The third and final thing I learned this week is the importance of flexibility in education. We were supposed to finish up a unit this week with collecting essays and having the students complete a post-test. Instead, we did not accomplish anything. We are now forced to push all of our plans back an entire week. If my mentor teacher and I are flexible, we can still find success despite this huge setback. If we are not flexible, we are in deep trouble. I’m learning, quite clearly in fact, just how important it is to take everything in stride. The more you let the minor setbacks affect your instruction, the less you will truly be able to impact your students. Therefore, I want to put it upon myself to practice and improve my flexibility in the classroom. If I can do this, I think I can be that much better of an instructor for my students.

Weekly Reflection 1 (January 9th-13th)

Wow! What a week! Late nights eclipse to early mornings; preparation progresses to improvisation; the lofty castle of expectations I falsely built quickly burns down to a hard reality. The chaotic frenzy of joy, stress, smiles, laughs, tears, and everything in between commences. Simply put: student teaching has begun.


What went well this week?  Not much. Although I am slowly become increasingly more proficient at knowing what to expect in the classroom on any given day, I still feel out of place quite often. I started the week with feelings of anxiety, insecurity, and fear. And not surprisingly in the least, I am still anxious, insecure, and afraid as I look back at the week in retrospect. Oh how unprepared I feel! No amount of textbook reading, lesson plan writing, classroom management techniques, or public speaking activities can adequately prepare a person for teaching! And even though this fact continually slaps me across the face throughout the week, I feel strong. Strangely, I am at peace amidst this chaos. This is not to say that I have everything figured out, or that I am remotely close to becoming a successful teacher, but rather to suggest that this week has undoubtedly proved to me that teaching is for me. I have been laughed at. I have seen 2 students break down in front of me. I have even misspelled—publicly—the grand and intricate word of “Suppose.” Yet, even with the laughter, tears, and humiliation, I know that I am where I am supposed to be. My constant shortcomings have endeared me to my students, and I passionately feel our rapport has never been stronger. In taking everything in stride, I have consistently proven to them just how committed I am to their education; therefore, I cannot help but count this week as a bona fide success.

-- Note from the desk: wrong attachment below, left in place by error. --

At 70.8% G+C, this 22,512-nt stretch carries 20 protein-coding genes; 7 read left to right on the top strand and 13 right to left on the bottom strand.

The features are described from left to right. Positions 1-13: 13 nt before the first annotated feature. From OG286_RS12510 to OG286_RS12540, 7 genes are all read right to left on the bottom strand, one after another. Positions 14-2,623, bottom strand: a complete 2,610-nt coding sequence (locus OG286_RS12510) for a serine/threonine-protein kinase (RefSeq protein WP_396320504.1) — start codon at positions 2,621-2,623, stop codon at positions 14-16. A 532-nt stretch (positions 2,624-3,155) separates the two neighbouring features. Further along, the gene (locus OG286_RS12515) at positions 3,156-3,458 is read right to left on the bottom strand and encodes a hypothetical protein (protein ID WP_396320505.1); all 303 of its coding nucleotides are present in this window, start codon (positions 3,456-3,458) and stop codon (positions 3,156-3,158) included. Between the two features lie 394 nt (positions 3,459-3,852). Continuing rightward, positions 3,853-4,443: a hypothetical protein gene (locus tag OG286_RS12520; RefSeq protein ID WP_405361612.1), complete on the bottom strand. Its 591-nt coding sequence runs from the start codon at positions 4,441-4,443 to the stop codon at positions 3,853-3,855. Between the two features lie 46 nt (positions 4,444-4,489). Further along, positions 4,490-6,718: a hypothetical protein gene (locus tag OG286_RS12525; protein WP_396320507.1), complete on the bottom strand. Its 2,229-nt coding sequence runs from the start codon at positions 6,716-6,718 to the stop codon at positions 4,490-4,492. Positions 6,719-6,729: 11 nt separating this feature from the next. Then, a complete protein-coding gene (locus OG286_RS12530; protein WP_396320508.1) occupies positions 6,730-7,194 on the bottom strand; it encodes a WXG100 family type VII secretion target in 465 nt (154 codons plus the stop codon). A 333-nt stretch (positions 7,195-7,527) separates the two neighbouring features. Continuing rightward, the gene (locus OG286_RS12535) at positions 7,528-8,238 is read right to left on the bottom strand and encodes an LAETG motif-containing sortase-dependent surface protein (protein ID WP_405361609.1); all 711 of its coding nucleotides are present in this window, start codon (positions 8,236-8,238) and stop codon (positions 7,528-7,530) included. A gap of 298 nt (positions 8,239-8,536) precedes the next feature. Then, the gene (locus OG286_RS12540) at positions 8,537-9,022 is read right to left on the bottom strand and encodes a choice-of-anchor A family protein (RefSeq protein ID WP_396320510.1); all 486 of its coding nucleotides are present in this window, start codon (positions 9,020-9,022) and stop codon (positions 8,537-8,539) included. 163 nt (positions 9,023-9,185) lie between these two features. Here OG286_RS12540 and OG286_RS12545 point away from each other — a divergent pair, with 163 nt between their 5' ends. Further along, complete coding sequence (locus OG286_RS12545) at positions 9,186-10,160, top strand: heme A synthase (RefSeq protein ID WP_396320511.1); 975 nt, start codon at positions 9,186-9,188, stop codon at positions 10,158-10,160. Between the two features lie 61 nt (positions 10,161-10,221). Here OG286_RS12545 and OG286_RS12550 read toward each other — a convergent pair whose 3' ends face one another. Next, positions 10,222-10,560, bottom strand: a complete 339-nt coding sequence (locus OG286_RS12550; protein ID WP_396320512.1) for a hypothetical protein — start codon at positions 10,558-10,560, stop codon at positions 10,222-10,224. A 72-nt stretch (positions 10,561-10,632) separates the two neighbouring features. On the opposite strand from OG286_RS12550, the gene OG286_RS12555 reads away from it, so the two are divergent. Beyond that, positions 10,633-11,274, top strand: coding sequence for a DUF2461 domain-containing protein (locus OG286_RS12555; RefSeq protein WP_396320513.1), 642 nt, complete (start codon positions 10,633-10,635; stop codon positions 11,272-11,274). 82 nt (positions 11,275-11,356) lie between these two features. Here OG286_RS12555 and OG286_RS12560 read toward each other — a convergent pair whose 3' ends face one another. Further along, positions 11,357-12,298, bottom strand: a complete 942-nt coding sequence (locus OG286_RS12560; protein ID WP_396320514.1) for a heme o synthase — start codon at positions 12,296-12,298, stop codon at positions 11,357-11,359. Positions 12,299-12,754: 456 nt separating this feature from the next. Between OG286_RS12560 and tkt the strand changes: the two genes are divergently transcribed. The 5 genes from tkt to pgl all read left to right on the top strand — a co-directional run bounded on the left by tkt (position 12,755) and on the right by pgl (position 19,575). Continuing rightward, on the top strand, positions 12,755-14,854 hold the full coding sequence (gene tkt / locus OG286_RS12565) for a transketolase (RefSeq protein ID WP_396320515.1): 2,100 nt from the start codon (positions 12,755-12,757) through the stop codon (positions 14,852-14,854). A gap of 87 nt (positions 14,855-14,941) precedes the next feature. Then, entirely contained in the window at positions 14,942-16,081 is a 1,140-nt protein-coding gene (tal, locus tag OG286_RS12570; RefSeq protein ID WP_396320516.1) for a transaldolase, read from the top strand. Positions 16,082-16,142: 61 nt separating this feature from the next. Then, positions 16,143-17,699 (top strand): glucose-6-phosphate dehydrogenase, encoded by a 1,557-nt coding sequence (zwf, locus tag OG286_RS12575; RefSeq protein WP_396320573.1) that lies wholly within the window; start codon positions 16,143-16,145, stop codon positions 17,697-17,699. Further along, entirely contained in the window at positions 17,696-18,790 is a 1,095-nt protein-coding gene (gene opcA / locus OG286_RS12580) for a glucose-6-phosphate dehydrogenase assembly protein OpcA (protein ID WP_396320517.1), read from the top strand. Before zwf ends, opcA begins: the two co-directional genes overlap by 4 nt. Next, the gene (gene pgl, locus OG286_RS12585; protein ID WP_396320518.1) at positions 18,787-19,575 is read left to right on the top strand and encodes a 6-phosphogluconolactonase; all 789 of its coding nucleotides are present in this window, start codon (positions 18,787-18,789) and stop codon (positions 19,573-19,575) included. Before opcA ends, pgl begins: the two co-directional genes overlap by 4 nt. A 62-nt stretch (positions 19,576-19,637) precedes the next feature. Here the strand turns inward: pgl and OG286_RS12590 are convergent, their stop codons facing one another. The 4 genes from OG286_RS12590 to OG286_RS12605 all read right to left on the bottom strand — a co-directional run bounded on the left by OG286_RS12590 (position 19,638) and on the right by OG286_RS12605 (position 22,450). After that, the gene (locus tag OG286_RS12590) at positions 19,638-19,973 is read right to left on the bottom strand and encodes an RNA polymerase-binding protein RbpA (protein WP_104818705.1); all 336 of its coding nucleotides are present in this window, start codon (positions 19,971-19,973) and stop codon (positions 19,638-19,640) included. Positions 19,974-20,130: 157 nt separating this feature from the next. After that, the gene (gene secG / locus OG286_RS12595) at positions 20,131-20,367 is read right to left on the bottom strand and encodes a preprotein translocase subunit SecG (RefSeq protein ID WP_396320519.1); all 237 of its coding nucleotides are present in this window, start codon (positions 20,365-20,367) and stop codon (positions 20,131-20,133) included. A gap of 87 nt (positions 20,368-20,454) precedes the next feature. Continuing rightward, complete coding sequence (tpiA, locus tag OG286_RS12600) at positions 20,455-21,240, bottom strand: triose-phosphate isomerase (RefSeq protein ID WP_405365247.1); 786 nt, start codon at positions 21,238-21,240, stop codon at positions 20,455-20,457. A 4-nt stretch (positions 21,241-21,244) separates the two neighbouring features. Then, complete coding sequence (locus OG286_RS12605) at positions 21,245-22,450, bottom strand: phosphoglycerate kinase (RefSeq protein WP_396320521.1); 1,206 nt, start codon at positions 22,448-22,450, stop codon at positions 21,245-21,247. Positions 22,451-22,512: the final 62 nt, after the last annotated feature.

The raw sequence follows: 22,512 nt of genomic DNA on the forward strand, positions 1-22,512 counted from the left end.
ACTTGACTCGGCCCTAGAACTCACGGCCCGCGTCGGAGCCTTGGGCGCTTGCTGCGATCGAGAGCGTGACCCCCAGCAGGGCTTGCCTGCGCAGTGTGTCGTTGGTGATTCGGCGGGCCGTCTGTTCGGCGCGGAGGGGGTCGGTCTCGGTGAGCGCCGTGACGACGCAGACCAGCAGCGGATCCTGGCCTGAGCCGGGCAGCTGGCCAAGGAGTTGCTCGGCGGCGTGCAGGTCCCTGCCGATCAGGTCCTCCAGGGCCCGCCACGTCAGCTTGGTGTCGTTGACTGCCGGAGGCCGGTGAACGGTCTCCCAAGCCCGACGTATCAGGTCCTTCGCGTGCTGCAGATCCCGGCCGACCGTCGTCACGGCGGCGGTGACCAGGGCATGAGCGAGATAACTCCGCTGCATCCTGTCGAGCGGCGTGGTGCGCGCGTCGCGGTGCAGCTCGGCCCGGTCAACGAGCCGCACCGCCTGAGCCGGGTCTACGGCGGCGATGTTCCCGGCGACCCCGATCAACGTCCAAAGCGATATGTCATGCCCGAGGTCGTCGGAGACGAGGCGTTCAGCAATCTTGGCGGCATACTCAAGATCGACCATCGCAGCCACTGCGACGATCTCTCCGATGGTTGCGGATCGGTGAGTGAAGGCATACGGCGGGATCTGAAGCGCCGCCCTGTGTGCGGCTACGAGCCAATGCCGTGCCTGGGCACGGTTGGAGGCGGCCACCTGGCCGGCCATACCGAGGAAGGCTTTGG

What did not go well? Pretty much everything! Being as this was my first full week in the classroom, I definitely have room to grow.  I took attendance and facilitated small class discussions in all four of my freshman classes—both relatively manageable pursuits. Yet, I struggled even to do those successfully! While taking attendance, I butchered name after name. While facilitating discussions, I lectured more than anything else. It seemed like no matter what I attempted to accomplish, I was met with some form of failure. I’ d like to see myself take on more and more responsibility quickly—thereby making this internship a true example of what I will be doing for the rest of my life—but in order to do so I must improve! Hopefully, I will master taking attendance and facilitating discussions, then I can move on from there.


I learned a great deal this week. I learned that writing on an “ELMO” is tough work! An ELMO is a document camera that allows students to see a teacher writing on a piece of paper at the front of the classroom through the use of a projector. Here’s a picture of one:,r:0,s:0)